Dr. Helen Octavia Dickens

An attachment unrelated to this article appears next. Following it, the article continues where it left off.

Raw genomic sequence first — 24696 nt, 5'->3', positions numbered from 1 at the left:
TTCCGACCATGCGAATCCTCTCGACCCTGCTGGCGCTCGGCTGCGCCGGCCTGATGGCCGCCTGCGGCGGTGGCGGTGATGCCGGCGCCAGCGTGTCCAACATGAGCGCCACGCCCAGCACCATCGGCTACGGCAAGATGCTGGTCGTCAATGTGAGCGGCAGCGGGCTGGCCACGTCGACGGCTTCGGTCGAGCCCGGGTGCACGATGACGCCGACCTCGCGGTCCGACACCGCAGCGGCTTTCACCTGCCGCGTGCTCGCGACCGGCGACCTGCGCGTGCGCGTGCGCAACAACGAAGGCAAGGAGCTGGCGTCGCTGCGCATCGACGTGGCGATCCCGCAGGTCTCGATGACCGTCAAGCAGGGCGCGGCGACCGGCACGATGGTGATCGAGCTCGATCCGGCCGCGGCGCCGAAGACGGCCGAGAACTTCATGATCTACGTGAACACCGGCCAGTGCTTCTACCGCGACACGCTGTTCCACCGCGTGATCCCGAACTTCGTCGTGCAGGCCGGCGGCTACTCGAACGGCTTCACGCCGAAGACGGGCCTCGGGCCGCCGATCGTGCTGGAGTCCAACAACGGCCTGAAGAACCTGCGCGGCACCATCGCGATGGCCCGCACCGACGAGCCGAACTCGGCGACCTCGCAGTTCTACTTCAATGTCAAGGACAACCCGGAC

Dr. Helen Dickens began her medical career by providing care to those who had no means to obtain treatment. Once, as she visited a house without electricity, she had to drag a bed to the window to deliver a baby by the light from the streetlight outside. Because her parents had struggled to make a living in low-paying jobs, they insisted that their daughter receive a good education. She attended a desegregated high school, applied to the best schools and hospitals and was not intimidated by the idea of training at predominantly white schools. In 1934, when she earned her M.D. from the University of Illinois, Dr. Helen Dickens was the only African American woman in her class. She completed her internship at Provident, a black hospital on the south side of Chicago. Working among the poor, she treated tuberculosis and provided obstetric and gynecological care. Moving to Philadelphia, Dr. Dickens worked for six years at Aspiranto Health Home, treating patients living in poverty, with little access to medical care. To expand her training in obstetrics and gynecology, she returned to Provident Hospital in Chicago. In 1943, she married a fellow resident, Dr. Purvis Sinclair Henderson. They moved to New York City and Dr. Dickens began a residency at Harlem Hospital. She left to get a Master of Science degree from the University of Pennsylvania, then returned to complete her residency at Harlem in 1946. Four years later, Dr. Helen Dickens became the first African American woman to be named a Fellow of the American College of Surgeons. Throughout her career, Dr. Dickens focused on the problems she had seen in her obstetrics and gynecology practice. She wanted to educate young women to give them the knowledge to control their fertility and sexual health. Her extensive research resulted in intervention strategies to help schools, parents, and health professionals reduce the incidence of teen pregnancies, and sexually transmitted diseases. Moving back to Philadelphia, Dr. Dickens taught at the University of Pennsylvania. In 1969, she was appointed Dean of the Office for Minority Affairs. In that role, she reached out to minority students to encourage them to pursue medical careers. Thanks largely to her efforts, minority student enrollment increased from just three students to sixty-four within five years. In 1985, Dr. Helen Dickens was named Professor Emeritus.